Nonsense - if you are solving a unresolved math problem or making a new scientific discovery (and is in that way that you can EXCEL at science or maths - solving unsolved problems), you have to invent by yourself how to solve the problems, and, at the beginiing thare are many possible ways to "attack" the problem (yes, perhaps only of this ways is correct, but you don't know what is).

Other point - I never noticed any particular "high-achievness" in sino-portugueses / macaenses, nor any particular propension for maths or science. I suspect the US vision of chineses is largely a result of bias in immigration

Wrong and wrong.

PISA 2009 Math

Shanghai 600
Singapore 562
Hong Kong 555
Taiwan 543

(Chinese average 565)

Macau 525
OECD average 496
UK 492
Portugal 487

(Portugal + Chinese average 526)

Note that Macau's score is exactly what you would predict by averaging Portugal and the four ethnic Chinese entities. Macau also obtained good science scores in PISA 06 and PISA 09.

And it's clearly just not elite Chinese immigrants who are dominating these math and science tests.

Interesting. Steve Sailer is still pushing the "East Asian SAT scores are inflated because of test prep" meme. Here's what he ignores. Tests like the SAT are fairly g-loaded and thus less amenable to preparation. In the Bell Curve, for instance, Charles Murray showed that there were rapidly diminishing returns to test prep for both the SAT Verbal and the SAT Math sections. Perhaps Sailer would like to empirically challenge that assertion?

Yan Shen:

- Assume g is fixed through life and between group differences are static (i.e. consistent with a heritable explanation)
- Assume Chinese have higher SAT results and show relative improvement over time
- How g loaded can the tests actually be while still having Chinese show relative improvement (or anyone show differential relative improvement), without a change in their population?

Can you grasp what I'm saying here? Is there a flaw in the logic that leads me to produce this question from my statements?

"why on earth would you make that calculation and what relevance and meaning has it?"

The demographics of Macau would suggest it's well on its way to being just another Chinese city, but to the extent that it is a cultural and genetic hybrid between China and Portugal, its apparent intermediacy to these two regions on the PISA tests is suggestive of a creole cognition.

The difference between 100 (Hong Kong) and 400 years (Macau) of colonization?

As a Chinese-American educator and cognitive scientist, I'm a bit frustrated by the continued emphasis in the media (and the ensuing discussion provoked by the media coverage) on extreme dichotomies and generalizations. The parenting "style" that Chua describes is a mix of Chinese and American (well described by Prof. Timothy Yu at http://tympan.blogspot.com/2011/02/paper-tiger-mo... and it's neither all good nor all bad. It contains elements of both, and no Chinese, American, or other parent need assume one extreme at the expense of the other. Yes, many of the specific practices and values that Chua describes are more strongly associated with Chinese and other East Asian cultures, but they're not unique to them. There's plenty of research on these components of parenting, teaching, and learning that has been conducted within the U.S. on American kids. As that research shows, high expectations, belief in effort, and extended practice lead to success, whereas coercion, punishment for failure, and stifling of autonomy can hinder it (and potentially produce damaging motivational and emotional scars).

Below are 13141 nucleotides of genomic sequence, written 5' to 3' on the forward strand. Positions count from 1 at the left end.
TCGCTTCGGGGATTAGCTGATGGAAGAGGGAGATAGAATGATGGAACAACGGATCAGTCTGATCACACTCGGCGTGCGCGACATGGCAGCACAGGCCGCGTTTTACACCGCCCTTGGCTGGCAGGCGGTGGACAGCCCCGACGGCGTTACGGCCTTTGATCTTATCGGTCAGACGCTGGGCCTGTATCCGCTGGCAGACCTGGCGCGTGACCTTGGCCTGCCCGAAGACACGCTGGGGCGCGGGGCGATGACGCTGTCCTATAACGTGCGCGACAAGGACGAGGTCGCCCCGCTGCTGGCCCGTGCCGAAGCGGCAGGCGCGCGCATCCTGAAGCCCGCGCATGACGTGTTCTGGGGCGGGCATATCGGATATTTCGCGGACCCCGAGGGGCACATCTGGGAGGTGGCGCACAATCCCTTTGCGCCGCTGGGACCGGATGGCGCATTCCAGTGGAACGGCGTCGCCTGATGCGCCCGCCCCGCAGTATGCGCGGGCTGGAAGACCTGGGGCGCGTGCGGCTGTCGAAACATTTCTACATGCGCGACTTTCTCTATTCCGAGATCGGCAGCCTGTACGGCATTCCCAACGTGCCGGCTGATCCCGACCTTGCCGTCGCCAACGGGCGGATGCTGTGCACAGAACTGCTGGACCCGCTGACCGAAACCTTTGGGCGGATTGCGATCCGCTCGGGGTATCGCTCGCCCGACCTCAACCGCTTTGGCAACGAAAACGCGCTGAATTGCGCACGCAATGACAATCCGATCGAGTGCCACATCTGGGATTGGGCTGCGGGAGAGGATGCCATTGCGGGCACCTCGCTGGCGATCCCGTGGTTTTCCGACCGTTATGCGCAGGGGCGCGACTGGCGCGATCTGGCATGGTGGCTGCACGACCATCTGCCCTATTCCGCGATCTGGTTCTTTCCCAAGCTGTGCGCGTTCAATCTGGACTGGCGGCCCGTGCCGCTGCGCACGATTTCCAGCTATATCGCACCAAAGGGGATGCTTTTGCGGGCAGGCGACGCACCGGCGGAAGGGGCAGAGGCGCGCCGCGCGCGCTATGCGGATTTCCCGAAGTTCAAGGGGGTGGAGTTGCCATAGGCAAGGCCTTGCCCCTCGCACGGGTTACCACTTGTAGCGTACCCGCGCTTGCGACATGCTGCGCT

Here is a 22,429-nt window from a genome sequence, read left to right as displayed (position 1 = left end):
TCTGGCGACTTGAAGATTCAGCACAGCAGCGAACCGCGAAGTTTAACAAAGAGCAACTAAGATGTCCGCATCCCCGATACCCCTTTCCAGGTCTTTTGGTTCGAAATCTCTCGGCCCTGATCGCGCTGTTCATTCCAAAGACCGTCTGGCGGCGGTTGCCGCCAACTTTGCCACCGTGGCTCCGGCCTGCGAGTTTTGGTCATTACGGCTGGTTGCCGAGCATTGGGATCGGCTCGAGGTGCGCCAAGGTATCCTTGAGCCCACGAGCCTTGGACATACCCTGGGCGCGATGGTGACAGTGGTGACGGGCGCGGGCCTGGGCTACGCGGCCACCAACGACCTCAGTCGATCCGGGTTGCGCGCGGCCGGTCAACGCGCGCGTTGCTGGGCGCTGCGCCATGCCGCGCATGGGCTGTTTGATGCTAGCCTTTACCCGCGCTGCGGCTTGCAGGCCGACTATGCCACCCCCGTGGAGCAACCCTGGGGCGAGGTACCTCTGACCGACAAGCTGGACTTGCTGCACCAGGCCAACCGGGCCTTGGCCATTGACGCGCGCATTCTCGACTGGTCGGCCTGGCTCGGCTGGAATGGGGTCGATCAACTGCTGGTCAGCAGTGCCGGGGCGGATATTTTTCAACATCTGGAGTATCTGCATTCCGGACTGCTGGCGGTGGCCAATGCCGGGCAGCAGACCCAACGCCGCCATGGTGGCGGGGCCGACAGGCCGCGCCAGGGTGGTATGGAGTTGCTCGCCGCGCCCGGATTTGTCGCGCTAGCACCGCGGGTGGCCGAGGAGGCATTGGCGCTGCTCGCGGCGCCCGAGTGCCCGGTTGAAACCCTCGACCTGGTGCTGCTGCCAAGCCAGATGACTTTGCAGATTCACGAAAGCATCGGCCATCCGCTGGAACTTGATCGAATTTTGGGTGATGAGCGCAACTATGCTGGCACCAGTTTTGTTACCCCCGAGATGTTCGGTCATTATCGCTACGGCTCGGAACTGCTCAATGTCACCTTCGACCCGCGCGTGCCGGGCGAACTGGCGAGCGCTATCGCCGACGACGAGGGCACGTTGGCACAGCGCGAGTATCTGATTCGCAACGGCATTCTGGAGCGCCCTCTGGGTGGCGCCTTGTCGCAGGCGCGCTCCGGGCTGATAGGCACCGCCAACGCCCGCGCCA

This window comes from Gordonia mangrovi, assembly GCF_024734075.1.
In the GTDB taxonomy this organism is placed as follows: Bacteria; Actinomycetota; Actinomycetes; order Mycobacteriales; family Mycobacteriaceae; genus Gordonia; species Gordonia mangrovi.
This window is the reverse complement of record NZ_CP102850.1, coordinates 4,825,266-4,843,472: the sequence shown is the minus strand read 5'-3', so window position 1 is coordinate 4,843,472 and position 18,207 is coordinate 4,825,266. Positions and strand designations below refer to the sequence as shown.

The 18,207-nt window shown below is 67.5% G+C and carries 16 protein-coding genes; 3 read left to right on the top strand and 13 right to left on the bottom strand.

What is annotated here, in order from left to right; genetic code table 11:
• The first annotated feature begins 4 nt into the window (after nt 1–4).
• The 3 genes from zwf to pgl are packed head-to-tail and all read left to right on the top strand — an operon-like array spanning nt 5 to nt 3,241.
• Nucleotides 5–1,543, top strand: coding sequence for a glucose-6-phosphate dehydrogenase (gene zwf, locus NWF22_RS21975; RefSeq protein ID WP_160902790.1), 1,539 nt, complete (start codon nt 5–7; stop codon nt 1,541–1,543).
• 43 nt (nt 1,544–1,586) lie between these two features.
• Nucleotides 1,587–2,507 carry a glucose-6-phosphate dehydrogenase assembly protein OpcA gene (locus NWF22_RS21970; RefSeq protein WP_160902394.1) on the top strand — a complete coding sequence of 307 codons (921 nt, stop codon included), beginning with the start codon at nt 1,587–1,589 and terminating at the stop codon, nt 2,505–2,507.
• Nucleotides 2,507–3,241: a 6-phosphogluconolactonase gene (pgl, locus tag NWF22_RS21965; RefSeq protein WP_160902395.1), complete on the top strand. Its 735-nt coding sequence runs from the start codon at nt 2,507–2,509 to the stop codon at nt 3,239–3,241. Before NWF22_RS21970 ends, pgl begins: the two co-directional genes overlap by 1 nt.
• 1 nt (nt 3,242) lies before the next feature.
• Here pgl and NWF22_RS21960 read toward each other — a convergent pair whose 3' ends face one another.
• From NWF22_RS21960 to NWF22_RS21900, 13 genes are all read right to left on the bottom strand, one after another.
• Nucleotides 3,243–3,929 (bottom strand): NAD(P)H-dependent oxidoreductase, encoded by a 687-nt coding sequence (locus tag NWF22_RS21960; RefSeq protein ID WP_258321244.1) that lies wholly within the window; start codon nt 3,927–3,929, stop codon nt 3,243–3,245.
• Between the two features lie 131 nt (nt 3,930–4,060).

I've posted a fuller analysis of the issues and research on my own blog (http://etherlesslearning.wordpress.com/2011/01/16/beyond-tigers-dragons-and-sheep-in-parenting-practices/).

I'm surprised that no one has mentioned the psychological risk and harm inherent in this type of parenting "style". I believe it's widely suspected that mental diseases of certain demographics is widely underreported due to cultural shame and other factors. In fact, I know a PE fund that invested in both "buxiban" (cram schools) and psychological counseling in China. Selling both the poison and the cure, as they described it.

As for my own experience in getting to a top university as a teenager, I was among the clique of students where B's represented family discord and failure. I knew several students who cut themselves to see blood, and teenage girls who were amazingly (and surreptitiously) promiscuous. All were elite academically performing students who left their scars off their college applications. I also knew students from another school that were arrested for stealing tests; they were very nearly disowned after. "Better Luck Tomorrow", the joke went, was a documentary.

A 100% weighting on "measurable performance" as a parenting decision is foolish. It ignores moral education, learning decency, and as others have noted, the creation of a strong and independent sense of self. When one of my parents passed away, it was an extreme struggle to find for what purpose I did anything, and motivation within me died. This is a high price to pay to be able to play a cello.

"Tiger Parenting" isn't a parenting style to be relatively compared to realistic norms. It's a form of abuse, taken at the expense of a child for the sake of insecurity, status, and "family honor" of the parent. Given the parent's own background in a difficult immigrant life may make their actions excusable, but it doesn't change the fact that it is still very wrong.